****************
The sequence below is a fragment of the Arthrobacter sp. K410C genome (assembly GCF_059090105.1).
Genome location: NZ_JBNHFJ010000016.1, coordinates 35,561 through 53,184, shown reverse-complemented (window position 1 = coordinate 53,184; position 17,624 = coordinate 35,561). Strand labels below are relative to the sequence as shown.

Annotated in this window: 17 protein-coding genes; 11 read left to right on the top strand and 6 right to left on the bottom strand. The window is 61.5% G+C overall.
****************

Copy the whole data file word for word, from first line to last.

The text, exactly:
The sequence below is a fragment of the Arthrobacter sp. K410C genome (assembly GCF_059090105.1).
Genome location: NZ_JBNHFJ010000016.1, coordinates 35,561 through 53,184, shown reverse-complemented (window position 1 = coordinate 53,184; position 17,624 = coordinate 35,561). Strand labels below are relative to the sequence as shown.

Annotated in this window: 17 protein-coding genes; 11 read left to right on the top strand and 6 right to left on the bottom strand. The window is 61.5% G+C overall.